REVIEW: ‘Batgirl,’ Issue #49

Reading Time: 3 minutes

Batgirl #49
Batgirl #49 is published by DC Comics, written by Cecil Castellucci, with art by Robbi Rodriguez, colors by Jordie Bellaire, and letters by Andworld Design. There is a killer on the loose. What’s worse is that his victim appears to be Batgirl? Or maybe not. As the number of dead Batgirls rises something becomes all too clear: Gotham’s newest killer has a fixation on Batgirl. But can she find the killer, before the killer finds her?

The first thing to note about Batgirl #49 is that it is labeled as a Joker War Collateral Damage issue. Generally, these issues connect to the larger Joker War storyline in some way. However, if there is a connection here, I don’t see it. Gotham seems to be running as normal. Well, normal for Gotham anyway. So, if you might be considering picking this story up just so you can have the full Joker War storyline I’d say you can definitely skip this one. Now that we have covered what this issue isn’t, let’s talk about what it is.

Batgirl #49 opens with GCPD finding the body of Batgirl dead. Though it obviously isn’t the real Batgirl, as the genuine article also arrives at the scene as well. When the police decide to let it be known that Batgirl is dead, some of Gotham mourns their fallen hero. What the police decide to keep to themselves is the additional dead Batgirl’s that quickly turn up.

Batgirl #49 

While Jim Gordon is not currently with Gotham Police, he is aiding in the investigation. His knowledge of all things bag related to Gotham is unparalleled. Seeing the mock Batgirls continue to turn up quickly causes him to become concerned for his daughter’s wellbeing. Seeing as she actually IS Batgirl. This concern is also shared by Barbara’s brother James. The interpersonal dynamic between the three quickly takes center stage.

With Jim Gordon’s recent struggle with being one of the Batman Who Laugh’s infected still hanging over his head, the situation between him and Barbara is clearly strained. All involved in the tense family interactions are portrayed well through Castellucci’s writing. With both of the male Gordon’s having screwed up plenty, and a killer clearly targeting her, Barbara is in no mood to be told what she should, or shouldn’t be doing.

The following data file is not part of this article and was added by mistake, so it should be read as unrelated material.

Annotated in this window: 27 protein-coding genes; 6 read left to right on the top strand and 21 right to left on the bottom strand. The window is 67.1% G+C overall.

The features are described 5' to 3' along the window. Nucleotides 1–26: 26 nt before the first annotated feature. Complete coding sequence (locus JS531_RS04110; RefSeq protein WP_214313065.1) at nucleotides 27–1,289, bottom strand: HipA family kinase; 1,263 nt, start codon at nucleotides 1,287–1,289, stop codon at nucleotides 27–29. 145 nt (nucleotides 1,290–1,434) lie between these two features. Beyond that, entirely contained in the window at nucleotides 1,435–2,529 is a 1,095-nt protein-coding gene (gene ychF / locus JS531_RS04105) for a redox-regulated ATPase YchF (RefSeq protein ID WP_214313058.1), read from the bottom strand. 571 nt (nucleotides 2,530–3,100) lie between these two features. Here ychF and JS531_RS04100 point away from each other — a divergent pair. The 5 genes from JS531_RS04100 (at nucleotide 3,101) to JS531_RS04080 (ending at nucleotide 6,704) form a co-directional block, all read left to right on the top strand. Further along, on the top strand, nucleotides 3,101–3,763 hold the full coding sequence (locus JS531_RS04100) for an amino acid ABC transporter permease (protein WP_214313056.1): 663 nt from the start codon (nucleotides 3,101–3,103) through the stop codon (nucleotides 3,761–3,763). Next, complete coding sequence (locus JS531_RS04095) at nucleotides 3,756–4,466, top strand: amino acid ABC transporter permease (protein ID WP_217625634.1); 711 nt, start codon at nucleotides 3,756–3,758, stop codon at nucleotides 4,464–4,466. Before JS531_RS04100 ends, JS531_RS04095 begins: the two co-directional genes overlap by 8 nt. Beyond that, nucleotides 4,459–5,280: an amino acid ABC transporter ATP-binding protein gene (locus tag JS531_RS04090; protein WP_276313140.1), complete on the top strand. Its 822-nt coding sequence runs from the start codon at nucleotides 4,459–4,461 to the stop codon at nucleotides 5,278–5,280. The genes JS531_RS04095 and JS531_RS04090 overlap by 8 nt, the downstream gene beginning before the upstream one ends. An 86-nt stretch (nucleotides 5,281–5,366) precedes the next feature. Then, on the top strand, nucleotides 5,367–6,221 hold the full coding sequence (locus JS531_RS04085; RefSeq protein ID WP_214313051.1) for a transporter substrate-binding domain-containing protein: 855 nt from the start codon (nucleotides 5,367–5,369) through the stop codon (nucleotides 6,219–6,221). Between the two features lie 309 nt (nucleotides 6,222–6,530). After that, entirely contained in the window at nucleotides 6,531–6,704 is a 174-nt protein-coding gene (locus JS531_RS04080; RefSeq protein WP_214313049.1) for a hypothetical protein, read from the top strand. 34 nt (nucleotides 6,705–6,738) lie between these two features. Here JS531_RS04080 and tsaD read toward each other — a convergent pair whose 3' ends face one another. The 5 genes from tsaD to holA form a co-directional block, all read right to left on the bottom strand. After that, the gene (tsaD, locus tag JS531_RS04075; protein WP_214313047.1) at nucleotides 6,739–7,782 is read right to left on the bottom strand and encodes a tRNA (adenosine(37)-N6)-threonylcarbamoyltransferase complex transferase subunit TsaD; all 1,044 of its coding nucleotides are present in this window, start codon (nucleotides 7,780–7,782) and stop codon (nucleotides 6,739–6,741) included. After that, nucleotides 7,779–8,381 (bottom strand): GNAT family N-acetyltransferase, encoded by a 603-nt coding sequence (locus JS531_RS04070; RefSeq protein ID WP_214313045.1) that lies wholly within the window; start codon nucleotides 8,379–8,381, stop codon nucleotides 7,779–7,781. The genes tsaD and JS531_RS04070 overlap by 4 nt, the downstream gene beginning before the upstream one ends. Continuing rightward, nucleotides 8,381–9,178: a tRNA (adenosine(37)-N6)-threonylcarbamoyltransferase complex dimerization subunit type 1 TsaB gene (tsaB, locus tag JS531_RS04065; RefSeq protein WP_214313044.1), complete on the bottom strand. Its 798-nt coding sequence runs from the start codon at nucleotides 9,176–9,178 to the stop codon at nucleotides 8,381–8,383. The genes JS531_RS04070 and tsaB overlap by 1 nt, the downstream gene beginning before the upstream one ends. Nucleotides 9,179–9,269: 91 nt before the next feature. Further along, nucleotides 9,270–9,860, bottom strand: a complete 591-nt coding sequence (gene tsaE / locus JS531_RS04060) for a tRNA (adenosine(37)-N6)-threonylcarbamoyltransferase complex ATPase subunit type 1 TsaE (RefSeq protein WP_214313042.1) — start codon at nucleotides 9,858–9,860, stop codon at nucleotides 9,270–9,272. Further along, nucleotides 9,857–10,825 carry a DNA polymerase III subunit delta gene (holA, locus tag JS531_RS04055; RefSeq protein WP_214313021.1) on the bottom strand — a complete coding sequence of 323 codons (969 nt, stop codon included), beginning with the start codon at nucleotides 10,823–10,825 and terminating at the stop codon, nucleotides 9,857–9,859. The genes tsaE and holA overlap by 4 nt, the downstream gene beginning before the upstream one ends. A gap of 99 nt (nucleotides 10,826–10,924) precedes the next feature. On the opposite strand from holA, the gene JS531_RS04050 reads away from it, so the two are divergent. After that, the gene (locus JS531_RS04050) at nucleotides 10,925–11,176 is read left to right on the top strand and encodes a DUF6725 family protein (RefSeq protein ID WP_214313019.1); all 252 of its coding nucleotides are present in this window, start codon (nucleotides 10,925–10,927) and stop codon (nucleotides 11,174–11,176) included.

The art in Batgirl #49 delivers it’s narrative well, even though it’s exact style never quite felt right for its story. It’s one of those things I can’t precisely put my finger on. Even though Rodriguez captures the issues more emotional moments well, the characters themselves never felt quite “right” to me. This left me frequently being pulled out of the story as I found myself trying to figure out where the disconnect lay between it and the art for me.

Combining with Rodriguez’s art is Bellaire’s colorwork. The color choices used here are spot on. This is especially true whenever Barbara dons her costume. Bellaire’s colors when Batgirl is present in the panel always works perfectly to highlight the story’s protagonist.

Rounding out the visual presentation here is the lettering. The letter work is delivered in a competent fashion. Creating an easy to read the story that flows nicely with the art.

When all is said and done Batgirl #49 delivers a strong, emotional story. Its end hits hard and feels like it will have a huge impact on where Barbara’s story goes from here.

Batgirl #49 is available on September 22nd wherever comics are sold.

‘Batgirl,’ Issue #49


When all is said and done Batgirl #49 delivers a strong, emotional story. Its end hits hard and feels like it will have a huge impact on where Barbara’s story goes from here.

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